We still have to figure out how exactly we're going to do that. But definitely, it's very important to point out that sexual harassment didn't make the cut, harassment was able to be criminalized in the UCMJ because it wasn't before, which is very bizarre, but unfortunately, it didn't make the cut to come out of the commander's hands and I feel like that's a priority because usually, sexual harassment leads to assault.
Why would we wait until a person gets assaulted so that we can ask for accountability? If the harassment is taken out of their hands, then we can avoid the assault and the trauma for that person.
Vanessa's disappearance saw the rise of the Latino voice and Latino community in this country almost like never before in an effort to help find her. What would you say is our greatest power as a community?
Lupe Guillén: I guess, in the documentary, it's very thorough with our family's history, especially with my parents being immigrants to this country and us being Mexican American daughters. I think in the Hispanic community and in the culture, there is this value of family and the love it represents. It doesn't just [show] us being there for each other in uncertain circumstances, but it can take us all the way to the White House, as you've seen.
It took us to the halls of Congress, and I feel that that driven love and passion that we have for our community should not only be used for our own families but to help us as a nation as a whole. From my perspective, when it comes to my parents, I feel that people tend to say that being an immigrant discourages you here in the United States.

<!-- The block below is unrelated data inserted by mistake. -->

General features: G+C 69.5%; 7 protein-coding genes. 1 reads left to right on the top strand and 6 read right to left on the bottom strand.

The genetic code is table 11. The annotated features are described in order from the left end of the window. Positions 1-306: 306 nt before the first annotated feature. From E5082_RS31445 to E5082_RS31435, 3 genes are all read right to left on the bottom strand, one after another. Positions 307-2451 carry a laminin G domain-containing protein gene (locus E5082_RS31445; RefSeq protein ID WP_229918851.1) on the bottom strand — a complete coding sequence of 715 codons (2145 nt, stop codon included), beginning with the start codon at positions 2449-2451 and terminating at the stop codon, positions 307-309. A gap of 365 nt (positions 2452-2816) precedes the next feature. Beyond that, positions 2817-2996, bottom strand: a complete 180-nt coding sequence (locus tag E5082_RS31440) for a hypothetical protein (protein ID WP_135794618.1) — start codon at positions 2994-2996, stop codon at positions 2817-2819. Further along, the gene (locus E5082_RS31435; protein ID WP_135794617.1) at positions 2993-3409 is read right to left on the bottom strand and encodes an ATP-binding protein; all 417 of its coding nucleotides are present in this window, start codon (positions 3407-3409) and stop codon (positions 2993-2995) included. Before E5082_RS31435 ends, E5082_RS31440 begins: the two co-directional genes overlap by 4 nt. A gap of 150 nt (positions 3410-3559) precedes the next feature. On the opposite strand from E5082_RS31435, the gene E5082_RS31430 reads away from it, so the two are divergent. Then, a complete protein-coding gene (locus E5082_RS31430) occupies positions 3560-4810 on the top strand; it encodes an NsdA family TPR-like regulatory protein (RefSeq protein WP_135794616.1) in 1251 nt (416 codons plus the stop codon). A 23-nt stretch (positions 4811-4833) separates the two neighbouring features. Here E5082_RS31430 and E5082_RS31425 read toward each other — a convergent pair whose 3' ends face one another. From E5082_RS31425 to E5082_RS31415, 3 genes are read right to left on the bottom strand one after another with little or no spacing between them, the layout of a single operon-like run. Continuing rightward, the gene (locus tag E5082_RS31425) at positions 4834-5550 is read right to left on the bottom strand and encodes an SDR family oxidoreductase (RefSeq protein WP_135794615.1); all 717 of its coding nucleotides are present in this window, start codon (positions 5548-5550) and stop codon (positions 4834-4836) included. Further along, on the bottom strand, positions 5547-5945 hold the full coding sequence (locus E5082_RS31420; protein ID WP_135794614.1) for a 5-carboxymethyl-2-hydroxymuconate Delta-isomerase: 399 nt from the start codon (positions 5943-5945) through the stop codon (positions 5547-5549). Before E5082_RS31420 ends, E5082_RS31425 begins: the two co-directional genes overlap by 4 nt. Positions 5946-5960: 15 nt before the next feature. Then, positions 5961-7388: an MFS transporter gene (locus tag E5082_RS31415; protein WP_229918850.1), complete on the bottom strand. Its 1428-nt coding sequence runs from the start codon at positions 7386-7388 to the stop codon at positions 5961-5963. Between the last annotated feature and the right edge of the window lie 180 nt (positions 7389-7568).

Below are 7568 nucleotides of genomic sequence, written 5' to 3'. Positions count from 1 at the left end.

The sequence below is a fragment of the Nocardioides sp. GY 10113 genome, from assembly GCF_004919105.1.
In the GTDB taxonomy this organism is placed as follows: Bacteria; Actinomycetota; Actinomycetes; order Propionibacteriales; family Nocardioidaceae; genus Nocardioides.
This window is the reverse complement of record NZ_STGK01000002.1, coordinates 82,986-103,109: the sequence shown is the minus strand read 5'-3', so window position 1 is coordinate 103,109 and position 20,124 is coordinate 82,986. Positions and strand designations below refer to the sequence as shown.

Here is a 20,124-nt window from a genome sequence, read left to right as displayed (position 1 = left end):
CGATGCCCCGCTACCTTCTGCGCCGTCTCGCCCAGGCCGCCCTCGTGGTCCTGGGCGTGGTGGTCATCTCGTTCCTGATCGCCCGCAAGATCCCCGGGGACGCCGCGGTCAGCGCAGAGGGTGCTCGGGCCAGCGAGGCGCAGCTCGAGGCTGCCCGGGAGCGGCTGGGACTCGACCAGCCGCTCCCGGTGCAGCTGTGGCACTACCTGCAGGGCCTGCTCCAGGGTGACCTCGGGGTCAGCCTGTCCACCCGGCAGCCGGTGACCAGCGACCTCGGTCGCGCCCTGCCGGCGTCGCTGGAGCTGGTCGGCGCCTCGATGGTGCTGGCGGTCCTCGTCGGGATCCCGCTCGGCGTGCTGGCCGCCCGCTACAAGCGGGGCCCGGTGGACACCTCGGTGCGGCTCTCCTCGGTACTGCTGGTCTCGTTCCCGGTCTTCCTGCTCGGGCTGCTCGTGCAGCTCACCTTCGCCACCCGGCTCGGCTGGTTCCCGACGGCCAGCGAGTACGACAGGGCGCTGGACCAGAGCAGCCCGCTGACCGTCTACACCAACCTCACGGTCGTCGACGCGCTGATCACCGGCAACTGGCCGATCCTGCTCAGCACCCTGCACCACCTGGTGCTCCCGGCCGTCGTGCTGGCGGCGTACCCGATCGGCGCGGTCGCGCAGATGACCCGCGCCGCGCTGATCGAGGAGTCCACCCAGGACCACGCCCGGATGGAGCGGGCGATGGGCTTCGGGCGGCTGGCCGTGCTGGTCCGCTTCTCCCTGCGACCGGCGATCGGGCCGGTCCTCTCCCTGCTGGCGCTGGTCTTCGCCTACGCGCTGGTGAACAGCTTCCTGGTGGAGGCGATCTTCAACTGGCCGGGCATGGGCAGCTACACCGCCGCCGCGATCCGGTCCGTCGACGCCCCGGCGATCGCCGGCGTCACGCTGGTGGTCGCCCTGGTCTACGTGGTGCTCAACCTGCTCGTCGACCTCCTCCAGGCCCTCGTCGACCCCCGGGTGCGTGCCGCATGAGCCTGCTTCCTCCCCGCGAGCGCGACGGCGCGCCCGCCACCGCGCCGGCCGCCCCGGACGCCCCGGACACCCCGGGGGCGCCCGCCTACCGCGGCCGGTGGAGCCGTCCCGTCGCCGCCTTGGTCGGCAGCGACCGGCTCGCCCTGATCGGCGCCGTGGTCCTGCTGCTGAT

But, I feel that, even more, today, it lifts you up and it doesn't determine whether it's possible for you to do something or not. I've seen it firsthand with my mom, she's an immigrant and she was able to talk to the president. Us being Mexican American, I'm very proud [of] my origin and especially for Vanessa. We have to wake up and do something about all these issues.
Mayra, you say that the work you've done over the last two years was for Vanessa, the military and America. You've also started a foundation in her honor. What are you doing with the foundation and how can people contribute?
MG: The main reason why I'm doing what I'm doing today is because of the unfortunate passing of my sister. I would have never imagined myself doing any of this if she were still alive today. This is just something that is still unbelievable to some extent. But we want to help our service members, this is not us versus the military.
We want to better the system. I still have current family members that are serving. There are still very dear people that are close to me that are serving. We're definitely trying to better the system and the foundation will help with that. We really want to take off in the upcoming year and just be able to help families that need guidance, that need legal help, we want to have those resources for them and just be able to help the community, be able to lobby Congress once again and just go forward with bettering the system.